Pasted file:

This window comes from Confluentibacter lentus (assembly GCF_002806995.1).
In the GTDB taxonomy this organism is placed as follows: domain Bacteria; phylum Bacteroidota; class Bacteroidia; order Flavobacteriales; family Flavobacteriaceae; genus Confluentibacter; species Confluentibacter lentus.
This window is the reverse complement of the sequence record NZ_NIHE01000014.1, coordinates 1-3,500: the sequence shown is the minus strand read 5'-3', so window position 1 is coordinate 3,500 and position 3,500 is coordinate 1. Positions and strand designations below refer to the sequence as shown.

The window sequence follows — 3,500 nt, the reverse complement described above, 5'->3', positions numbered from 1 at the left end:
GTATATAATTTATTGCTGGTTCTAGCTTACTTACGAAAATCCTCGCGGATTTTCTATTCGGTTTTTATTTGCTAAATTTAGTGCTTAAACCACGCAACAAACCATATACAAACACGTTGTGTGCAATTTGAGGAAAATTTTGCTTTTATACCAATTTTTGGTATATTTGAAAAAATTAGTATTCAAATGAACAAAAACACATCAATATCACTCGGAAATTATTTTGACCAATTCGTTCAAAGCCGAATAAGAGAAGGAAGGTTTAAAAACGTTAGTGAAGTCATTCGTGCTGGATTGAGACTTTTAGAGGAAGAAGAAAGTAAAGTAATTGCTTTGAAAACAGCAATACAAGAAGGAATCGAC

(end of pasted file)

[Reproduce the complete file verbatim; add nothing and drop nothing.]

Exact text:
This window comes from Confluentibacter lentus (assembly GCF_002806995.1).
In the GTDB taxonomy this organism is placed as follows: domain Bacteria; phylum Bacteroidota; class Bacteroidia; order Flavobacteriales; family Flavobacteriaceae; genus Confluentibacter; species Confluentibacter lentus.
This window is the reverse complement of the sequence record NZ_NIHE01000014.1, coordinates 1-3,500: the sequence shown is the minus strand read 5'-3', so window position 1 is coordinate 3,500 and position 3,500 is coordinate 1. Positions and strand designations below refer to the sequence as shown.

The window sequence follows — 3,500 nt, the reverse complement described above, 5'->3', positions numbered from 1 at the left end:
GTATATAATTTATTGCTGGTTCTAGCTTACTTACGAAAATCCTCGCGGATTTTCTATTCGGTTTTTATTTGCTAAATTTAGTGCTTAAACCACGCAACAAACCATATACAAACACGTTGTGTGCAATTTGAGGAAAATTTTGCTTTTATACCAATTTTTGGTATATTTGAAAAAATTAGTATTCAAATGAACAAAAACACATCAATATCACTCGGAAATTATTTTGACCAATTCGTTCAAAGCCGAATAAGAGAAGGAAGGTTTAAAAACGTTAGTGAAGTCATTCGTGCTGGATTGAGACTTTTAGAGGAAGAAGAAAGTAAAGTAATTGCTTTGAAAACAGCAATACAAGAAGGAATCGAC